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Published March 11, 2011, 12:00 AM

Hortiscope: Garden crops should be rotated every year

Q: For the past two years, my squash plants have wilted and died. Also, the roots and stems become mushy. Last summer, I found what looked like grubs (white worm with a black spot on the head) on the roots. What can I do to prevent this next year?

By: Don Kinzler, INFORUM

Q: For the past two years, my squash plants have wilted and died. Also, the roots and stems become mushy. Last summer, I found what looked like grubs (white worm with a black spot on the head) on the roots. What can I do to prevent this next year? (e-mail reference)

A: First thing, rotate your squash planting sites. Planting in the same location every year will make life too easy for insects and diseases to settle in to what they do best, which is destroying host-specific crops. In other words, plant something totally unrelated to squash, such as peppers, tomatoes, beans, cabbage or corn. Keep this up every year so that you are not planting the same crop again for at least three years.

Be an unreasonable fanatic about garden hygiene. This means no litter or weeds allowed and turning the soil over early to expose any diseased plant parts or insects that may have burrowed into the soil. Finally, do all you can to optimize good drainage by adding organic matter, such as compost or sphagnum peat moss. There are many pesticides that you can use to prevent or correct insect or disease problems. However, I am loathe to recommend anything for vegetable gardening because that defeats the whole purpose behind growing one’s own vegetables, which is to have them pesticide free.

Q: I hope this finds you well and anxious for spring! What can you tell me about the portulaca houseplant? I have a client who has one, but it has problems. The plant has lost all of its leaves. (e-mail reference)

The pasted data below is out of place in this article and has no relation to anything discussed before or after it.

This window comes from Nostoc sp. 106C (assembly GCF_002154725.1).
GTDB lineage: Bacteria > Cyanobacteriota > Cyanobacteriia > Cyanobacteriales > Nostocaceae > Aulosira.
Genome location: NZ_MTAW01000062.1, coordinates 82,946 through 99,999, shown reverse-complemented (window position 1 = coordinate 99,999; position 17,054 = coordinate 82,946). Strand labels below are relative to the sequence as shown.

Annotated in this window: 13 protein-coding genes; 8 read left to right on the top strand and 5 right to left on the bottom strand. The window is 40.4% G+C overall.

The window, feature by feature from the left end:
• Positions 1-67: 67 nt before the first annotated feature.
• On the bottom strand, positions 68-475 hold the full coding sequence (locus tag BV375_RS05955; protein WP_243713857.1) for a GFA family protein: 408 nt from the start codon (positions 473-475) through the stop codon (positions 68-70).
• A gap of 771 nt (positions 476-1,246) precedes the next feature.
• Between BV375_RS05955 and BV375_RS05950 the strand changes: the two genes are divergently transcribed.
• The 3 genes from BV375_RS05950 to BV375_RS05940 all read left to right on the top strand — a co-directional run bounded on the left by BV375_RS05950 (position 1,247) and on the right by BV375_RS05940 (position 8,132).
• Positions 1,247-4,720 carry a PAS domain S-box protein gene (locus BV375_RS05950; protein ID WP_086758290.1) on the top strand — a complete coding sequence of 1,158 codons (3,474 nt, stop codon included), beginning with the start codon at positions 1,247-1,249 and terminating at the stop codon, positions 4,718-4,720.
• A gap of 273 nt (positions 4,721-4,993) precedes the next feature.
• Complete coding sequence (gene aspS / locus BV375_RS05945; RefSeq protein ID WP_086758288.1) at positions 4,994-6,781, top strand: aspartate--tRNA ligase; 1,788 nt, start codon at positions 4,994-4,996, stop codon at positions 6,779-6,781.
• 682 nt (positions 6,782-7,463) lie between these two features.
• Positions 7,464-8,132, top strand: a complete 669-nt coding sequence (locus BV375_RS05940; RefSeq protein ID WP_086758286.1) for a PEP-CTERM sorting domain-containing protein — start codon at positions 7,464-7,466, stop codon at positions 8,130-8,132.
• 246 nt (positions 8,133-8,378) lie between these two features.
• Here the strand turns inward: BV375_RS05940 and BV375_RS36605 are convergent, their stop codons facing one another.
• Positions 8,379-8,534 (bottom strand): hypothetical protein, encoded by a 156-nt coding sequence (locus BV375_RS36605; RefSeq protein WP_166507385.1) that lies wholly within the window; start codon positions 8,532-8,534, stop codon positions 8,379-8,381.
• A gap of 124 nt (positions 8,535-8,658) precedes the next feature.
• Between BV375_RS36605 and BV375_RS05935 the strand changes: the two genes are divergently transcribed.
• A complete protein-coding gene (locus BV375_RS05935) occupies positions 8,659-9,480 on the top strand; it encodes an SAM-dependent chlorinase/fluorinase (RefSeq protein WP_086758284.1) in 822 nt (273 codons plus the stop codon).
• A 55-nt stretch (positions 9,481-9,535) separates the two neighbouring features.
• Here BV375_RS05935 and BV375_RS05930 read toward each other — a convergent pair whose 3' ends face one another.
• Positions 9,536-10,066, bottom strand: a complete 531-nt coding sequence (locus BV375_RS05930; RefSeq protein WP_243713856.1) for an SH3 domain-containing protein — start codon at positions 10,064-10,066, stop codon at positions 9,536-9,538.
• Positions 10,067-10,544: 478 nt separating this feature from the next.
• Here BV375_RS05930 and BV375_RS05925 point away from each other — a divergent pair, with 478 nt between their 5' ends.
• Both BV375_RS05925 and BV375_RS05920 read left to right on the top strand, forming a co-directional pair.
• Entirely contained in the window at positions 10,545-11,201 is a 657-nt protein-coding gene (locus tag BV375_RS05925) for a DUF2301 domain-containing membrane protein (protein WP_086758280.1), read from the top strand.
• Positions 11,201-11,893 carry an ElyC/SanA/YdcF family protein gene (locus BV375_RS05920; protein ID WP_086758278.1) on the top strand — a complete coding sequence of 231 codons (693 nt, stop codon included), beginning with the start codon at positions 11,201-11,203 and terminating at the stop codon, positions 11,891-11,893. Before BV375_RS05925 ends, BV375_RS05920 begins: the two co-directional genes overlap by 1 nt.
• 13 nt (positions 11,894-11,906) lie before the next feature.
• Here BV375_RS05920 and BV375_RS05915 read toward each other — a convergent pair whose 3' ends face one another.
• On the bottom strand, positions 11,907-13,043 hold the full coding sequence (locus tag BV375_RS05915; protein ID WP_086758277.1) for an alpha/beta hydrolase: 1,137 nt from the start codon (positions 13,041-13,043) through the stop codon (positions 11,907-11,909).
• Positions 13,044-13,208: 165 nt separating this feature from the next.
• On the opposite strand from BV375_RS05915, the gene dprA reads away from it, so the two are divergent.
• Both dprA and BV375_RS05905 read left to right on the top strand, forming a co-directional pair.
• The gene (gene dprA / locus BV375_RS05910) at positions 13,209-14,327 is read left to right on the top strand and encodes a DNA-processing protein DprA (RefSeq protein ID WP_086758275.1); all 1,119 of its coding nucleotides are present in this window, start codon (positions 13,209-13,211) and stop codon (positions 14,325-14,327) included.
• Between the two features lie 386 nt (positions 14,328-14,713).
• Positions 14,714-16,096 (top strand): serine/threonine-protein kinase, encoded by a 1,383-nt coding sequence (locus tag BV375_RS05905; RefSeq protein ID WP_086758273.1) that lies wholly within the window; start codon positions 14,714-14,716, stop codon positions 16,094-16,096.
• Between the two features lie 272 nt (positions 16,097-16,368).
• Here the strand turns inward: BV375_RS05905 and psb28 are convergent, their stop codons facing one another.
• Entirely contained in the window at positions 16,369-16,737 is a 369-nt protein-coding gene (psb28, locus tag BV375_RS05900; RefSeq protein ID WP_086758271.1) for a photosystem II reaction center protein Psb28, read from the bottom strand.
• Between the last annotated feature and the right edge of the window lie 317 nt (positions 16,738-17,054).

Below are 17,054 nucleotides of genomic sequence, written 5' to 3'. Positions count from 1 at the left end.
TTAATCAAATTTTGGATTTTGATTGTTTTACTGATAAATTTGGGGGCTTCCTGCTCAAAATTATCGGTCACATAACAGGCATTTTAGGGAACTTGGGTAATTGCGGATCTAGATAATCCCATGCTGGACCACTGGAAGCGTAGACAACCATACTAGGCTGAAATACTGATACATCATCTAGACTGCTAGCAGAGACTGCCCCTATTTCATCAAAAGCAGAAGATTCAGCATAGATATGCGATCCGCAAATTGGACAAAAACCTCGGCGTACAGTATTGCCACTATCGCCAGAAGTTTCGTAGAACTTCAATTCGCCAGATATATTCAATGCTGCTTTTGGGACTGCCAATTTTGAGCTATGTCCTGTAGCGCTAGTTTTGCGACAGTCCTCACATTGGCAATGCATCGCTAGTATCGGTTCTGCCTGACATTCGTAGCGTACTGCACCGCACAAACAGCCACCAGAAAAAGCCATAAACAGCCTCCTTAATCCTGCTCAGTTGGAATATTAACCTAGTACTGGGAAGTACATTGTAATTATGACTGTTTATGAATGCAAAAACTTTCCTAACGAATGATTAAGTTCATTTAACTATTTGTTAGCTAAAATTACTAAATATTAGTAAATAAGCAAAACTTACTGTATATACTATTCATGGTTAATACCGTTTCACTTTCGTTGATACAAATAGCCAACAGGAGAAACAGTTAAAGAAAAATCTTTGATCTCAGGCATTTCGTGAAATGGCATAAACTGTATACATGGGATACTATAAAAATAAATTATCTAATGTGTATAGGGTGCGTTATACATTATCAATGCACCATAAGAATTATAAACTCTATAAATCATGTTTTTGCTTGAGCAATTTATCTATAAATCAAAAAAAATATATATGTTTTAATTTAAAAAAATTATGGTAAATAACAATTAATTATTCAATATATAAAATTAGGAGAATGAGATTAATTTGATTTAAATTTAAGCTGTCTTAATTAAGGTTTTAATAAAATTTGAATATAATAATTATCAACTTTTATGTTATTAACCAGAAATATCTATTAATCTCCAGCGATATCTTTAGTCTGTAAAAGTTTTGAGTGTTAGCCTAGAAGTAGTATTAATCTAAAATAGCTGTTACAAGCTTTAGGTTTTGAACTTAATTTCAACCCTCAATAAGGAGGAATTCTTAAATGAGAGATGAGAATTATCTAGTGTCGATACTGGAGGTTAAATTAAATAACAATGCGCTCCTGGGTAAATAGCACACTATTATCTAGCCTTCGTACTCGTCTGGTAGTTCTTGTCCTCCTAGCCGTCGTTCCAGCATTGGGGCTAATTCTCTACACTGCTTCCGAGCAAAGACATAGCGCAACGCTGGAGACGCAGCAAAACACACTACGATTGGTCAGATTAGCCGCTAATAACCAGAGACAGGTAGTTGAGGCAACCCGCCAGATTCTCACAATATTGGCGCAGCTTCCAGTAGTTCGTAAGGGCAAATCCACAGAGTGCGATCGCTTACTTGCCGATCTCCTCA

A: You bet I’m anxious for spring! What I can tell you about this plant is that it has no business being treated as a houseplant. It is a full-sun annual that needs more heat and sunlight than any house interior can provide. End of story.

Q: I have a few questions about my new lilac plant because I definitely do not have a green thumb. I am not sure what type of lilac it is. It has pink flowers. Does the care differ for each type of lilac? Do lilacs survive in clay pots? Right now, I don’t have a place to plant it outdoors. Finally, I noticed that some of the flowers on the stem have begun to shrivel. Should I remove them or wait? I appreciate all the help you can offer. (e-mail reference)

A: Lilacs growing in containers are going to become stressed after one growing season. Lilacs should be planted in their final site outdoors as soon as possible. As the flowers fade on the plant, it is a good idea to remove them with pruners to keep the plant from attempting to make seed, which is a big energy consumer. It is better to allow the plant to use that energy for growth and establishing itself in the new location.

Q: I’ve had a fichus tree for about 10 years. It has done well in the southeastern corner of my kitchen. However, I recently had my windows replaced. Since then, I’ve noticed that the bottom half of the tree has curled and dry leaves, but they are still green. Could the tree have frostbite? Will it come back? The top branches look fine. (e-mail reference)